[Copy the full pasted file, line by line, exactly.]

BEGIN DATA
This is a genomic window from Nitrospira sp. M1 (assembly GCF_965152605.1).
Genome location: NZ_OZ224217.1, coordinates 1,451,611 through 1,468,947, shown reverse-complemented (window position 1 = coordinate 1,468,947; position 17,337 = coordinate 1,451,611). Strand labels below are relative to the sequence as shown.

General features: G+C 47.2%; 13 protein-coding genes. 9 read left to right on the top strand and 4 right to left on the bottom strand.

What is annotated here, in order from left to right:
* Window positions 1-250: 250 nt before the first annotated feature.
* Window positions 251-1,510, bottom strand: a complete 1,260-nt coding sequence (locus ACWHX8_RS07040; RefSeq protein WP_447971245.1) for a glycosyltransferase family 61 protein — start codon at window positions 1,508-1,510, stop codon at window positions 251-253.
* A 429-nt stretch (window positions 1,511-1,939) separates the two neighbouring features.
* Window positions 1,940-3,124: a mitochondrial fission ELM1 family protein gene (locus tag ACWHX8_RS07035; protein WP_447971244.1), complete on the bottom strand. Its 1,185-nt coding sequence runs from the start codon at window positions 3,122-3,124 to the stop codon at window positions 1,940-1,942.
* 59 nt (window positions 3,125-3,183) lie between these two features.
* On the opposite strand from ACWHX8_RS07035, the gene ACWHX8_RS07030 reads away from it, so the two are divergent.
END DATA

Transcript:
This is a genomic window from Nitrospira sp. M1 (assembly GCF_965152605.1).
Genome location: NZ_OZ224217.1, coordinates 1,451,611 through 1,468,947, shown reverse-complemented (window position 1 = coordinate 1,468,947; position 17,337 = coordinate 1,451,611). Strand labels below are relative to the sequence as shown.

General features: G+C 47.2%; 13 protein-coding genes. 9 read left to right on the top strand and 4 right to left on the bottom strand.

What is annotated here, in order from left to right:
* Window positions 1-250: 250 nt before the first annotated feature.
* Window positions 251-1,510, bottom strand: a complete 1,260-nt coding sequence (locus ACWHX8_RS07040; RefSeq protein WP_447971245.1) for a glycosyltransferase family 61 protein — start codon at window positions 1,508-1,510, stop codon at window positions 251-253.
* A 429-nt stretch (window positions 1,511-1,939) separates the two neighbouring features.
* Window positions 1,940-3,124: a mitochondrial fission ELM1 family protein gene (locus tag ACWHX8_RS07035; protein WP_447971244.1), complete on the bottom strand. Its 1,185-nt coding sequence runs from the start codon at window positions 3,122-3,124 to the stop codon at window positions 1,940-1,942.
* 59 nt (window positions 3,125-3,183) lie between these two features.
* On the opposite strand from ACWHX8_RS07035, the gene ACWHX8_RS07030 reads away from it, so the two are divergent.